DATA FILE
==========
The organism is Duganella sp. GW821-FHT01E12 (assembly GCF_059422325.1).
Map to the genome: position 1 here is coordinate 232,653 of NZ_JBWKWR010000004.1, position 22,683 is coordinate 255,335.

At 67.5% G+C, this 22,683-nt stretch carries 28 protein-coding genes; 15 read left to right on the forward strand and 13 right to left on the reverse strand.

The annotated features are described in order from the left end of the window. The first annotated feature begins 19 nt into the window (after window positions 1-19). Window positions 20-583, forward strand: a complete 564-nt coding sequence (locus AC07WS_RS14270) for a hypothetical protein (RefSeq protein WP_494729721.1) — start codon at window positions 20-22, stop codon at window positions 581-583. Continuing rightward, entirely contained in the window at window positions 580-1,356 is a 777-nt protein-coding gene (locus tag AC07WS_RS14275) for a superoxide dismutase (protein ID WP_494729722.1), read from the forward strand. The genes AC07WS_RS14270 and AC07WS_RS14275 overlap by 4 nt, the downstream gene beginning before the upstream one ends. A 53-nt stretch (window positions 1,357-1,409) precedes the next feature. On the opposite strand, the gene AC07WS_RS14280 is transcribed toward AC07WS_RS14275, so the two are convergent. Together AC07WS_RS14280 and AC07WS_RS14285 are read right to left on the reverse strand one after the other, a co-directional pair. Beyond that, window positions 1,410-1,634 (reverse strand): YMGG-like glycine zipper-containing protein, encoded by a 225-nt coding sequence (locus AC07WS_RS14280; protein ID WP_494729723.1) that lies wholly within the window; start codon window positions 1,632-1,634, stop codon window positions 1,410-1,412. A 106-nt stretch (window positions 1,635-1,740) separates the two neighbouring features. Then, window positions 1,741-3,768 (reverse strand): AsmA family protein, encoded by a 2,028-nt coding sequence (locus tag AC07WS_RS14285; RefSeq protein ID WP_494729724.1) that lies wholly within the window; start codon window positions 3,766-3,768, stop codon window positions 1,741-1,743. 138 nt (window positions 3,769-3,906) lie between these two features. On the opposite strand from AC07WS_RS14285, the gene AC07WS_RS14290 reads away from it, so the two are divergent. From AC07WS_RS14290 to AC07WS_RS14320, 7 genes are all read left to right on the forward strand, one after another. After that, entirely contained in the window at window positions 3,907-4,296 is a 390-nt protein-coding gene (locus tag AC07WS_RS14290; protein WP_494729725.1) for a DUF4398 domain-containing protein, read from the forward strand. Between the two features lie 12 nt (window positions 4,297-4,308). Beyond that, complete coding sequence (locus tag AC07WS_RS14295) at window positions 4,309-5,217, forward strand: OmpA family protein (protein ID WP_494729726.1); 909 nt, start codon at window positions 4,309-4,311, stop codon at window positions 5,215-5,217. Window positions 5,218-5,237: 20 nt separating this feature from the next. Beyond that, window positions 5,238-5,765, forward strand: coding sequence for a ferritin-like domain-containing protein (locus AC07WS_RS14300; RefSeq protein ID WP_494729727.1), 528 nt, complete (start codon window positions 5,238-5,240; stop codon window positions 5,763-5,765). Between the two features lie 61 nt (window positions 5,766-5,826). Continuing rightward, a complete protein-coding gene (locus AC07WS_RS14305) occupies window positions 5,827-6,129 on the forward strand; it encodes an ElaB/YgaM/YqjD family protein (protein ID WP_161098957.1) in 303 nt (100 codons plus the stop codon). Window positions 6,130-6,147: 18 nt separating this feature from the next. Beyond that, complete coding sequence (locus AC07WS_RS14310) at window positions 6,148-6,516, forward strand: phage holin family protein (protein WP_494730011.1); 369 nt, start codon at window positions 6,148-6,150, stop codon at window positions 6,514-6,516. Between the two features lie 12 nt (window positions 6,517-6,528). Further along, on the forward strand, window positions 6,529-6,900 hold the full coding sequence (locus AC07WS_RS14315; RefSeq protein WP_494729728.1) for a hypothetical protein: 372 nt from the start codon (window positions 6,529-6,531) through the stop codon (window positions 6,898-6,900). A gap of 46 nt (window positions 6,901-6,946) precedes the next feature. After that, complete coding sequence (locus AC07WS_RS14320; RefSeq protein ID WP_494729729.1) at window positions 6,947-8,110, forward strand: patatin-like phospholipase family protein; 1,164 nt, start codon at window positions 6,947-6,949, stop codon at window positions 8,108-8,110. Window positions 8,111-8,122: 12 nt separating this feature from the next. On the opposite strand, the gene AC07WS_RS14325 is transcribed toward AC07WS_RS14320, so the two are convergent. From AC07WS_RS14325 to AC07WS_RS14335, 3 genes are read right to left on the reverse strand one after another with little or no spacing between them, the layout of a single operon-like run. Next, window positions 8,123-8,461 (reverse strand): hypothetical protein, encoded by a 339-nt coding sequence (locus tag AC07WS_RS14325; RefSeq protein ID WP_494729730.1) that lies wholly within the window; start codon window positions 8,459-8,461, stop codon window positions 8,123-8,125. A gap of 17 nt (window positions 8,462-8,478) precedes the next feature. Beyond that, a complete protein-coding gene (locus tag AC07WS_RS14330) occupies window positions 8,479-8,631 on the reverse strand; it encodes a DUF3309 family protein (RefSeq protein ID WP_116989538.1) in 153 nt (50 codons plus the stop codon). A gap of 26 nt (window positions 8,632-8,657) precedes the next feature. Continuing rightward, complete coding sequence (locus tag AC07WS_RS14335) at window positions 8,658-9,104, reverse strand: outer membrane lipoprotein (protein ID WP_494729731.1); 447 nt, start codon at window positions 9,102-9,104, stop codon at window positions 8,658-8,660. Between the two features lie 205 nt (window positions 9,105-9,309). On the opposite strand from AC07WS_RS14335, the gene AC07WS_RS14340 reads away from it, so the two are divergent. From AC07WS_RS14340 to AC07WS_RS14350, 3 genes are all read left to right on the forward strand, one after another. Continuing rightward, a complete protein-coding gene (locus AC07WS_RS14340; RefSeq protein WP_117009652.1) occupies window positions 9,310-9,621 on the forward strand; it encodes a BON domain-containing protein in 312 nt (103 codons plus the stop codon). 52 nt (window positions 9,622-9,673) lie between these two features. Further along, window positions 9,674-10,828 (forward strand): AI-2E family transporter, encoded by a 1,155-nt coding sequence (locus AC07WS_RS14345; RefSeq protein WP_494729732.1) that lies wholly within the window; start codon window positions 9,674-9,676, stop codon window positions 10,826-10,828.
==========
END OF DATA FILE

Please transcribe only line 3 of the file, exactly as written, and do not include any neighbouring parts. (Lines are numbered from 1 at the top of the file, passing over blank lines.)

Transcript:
At 67.5% G+C, this 22,683-nt stretch carries 28 protein-coding genes; 15 read left to right on the forward strand and 13 right to left on the reverse strand.